Edited by Klaus Liebscher, Josef Christl, Peter Mooslechner and Doris Ritzberger-Grünwald
Chapter 21: Euro Area Enlargement: Lessons and Challenges
21. Euro area enlargement: lessons and challenges Servaas Deroose, Paul Kutos and Massimo Suardi1 The process of euro area enlargement is ongoing. Three of the 12 new EU member states (NMS) have already joined the single currency area, and others are set to follow in the foreseeable future. At the same time, some initial expectations about the timing of euro adoption have not been fulﬁlled, as the achievement of sustainable convergence has proved more diﬃcult than expected. This chapter discusses some of the key challenges facing the NMS on their way to the euro and beyond. 21.1 STYLIZED FACTS ON THE NMS Most of the new member states are former transition economies that are still undergoing a ‘real convergence’ process vis-à-vis the euro area, that is, income levels and economic structures are becoming more aligned. Average GDP per capita (expressed in terms of purchasing power standards – PPS) is around 60 per cent of the euro area average, though this masks considerable diﬀerences within the group. A robust growth performance, based on successful macroeconomic stabilization strategies and comprehensive structural reform, has led to a narrowing of the income gap vis-à-vis the euro area by more than ten percentage points since the beginning of the 2000s (Figure 21.1). Major progress has thus already been made, accelerated by the EU accession process, but completing real convergence will remain a key task for many years to come. Among the many economic policies that will bear on this policy challenge,...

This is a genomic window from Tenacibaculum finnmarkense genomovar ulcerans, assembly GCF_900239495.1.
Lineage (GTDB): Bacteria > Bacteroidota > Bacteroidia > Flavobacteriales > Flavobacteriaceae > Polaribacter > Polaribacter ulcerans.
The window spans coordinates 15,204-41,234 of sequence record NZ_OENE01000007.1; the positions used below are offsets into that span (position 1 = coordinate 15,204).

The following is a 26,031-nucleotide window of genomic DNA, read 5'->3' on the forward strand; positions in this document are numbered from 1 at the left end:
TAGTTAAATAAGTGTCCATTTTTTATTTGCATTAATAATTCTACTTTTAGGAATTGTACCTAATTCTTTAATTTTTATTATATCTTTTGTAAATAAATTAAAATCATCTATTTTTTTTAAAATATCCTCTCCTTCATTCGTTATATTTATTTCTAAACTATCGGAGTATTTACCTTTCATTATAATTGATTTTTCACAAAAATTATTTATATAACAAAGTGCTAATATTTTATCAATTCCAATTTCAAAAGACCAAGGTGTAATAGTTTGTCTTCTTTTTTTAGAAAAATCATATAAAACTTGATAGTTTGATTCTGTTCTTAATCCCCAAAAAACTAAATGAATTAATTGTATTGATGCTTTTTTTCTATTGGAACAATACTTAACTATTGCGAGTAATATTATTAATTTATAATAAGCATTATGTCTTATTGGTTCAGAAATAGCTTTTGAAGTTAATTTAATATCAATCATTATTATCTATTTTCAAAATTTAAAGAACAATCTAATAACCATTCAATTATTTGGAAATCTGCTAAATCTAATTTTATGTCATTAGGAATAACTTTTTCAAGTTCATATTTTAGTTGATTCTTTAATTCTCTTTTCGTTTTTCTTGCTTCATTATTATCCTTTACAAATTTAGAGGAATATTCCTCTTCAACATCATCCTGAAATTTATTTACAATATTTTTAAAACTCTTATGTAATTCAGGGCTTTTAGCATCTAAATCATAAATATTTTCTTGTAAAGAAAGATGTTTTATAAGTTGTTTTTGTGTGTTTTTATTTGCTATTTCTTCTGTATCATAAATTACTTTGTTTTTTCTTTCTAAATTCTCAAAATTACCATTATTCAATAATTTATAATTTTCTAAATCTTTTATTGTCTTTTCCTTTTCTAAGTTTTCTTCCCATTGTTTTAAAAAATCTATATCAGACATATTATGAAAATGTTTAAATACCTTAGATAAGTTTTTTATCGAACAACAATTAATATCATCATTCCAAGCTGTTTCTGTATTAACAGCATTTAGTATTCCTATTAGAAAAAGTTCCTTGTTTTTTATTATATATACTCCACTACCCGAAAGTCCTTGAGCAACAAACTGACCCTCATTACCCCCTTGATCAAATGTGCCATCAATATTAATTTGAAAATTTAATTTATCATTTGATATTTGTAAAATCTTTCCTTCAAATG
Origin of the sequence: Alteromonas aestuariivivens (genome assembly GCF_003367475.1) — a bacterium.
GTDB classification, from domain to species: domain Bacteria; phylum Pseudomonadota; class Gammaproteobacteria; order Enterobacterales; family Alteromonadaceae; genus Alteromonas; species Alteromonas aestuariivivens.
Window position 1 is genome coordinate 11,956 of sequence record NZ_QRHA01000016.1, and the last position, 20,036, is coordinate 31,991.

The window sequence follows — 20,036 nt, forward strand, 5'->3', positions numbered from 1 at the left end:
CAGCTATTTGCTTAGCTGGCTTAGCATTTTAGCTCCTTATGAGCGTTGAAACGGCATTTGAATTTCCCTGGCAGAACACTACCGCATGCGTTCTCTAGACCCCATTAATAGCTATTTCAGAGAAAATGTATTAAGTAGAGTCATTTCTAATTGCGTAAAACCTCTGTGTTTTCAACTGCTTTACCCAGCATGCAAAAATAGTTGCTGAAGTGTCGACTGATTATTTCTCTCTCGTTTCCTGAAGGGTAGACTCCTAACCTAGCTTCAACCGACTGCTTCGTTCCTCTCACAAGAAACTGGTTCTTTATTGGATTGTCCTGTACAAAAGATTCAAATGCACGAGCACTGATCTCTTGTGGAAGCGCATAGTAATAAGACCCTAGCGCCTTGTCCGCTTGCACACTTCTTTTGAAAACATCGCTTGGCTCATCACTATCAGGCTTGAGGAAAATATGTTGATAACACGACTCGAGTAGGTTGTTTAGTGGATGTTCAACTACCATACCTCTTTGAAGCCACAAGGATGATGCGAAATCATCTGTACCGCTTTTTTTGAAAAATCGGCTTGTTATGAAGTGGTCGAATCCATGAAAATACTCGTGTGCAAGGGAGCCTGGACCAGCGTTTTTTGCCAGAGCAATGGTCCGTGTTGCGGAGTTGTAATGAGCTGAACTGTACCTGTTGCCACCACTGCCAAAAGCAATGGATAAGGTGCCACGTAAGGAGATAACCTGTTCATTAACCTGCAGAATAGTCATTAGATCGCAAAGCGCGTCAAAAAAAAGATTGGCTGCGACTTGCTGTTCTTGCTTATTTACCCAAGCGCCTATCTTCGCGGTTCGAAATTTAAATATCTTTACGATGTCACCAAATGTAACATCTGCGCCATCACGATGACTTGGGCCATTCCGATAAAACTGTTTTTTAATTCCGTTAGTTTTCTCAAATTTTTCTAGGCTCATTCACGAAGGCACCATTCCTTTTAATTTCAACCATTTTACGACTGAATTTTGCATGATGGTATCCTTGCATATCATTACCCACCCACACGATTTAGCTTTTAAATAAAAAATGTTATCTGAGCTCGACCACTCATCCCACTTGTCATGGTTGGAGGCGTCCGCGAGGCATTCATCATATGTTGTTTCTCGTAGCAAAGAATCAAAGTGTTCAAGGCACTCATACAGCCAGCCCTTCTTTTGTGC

You are not authenticated to view the full text of this chapter or article.
Elgaronline requires a subscription or purchase to access the full text of books or journals. Please login through your library system or with your personal username and password on the homepage.
Non-subscribers can freely search the site, view abstracts/ extracts and download selected front matter and introductory chapters for personal use.
Your library may not have purchased all subject areas. If you are authenticated and think you should have access to this title, please contact your librarian.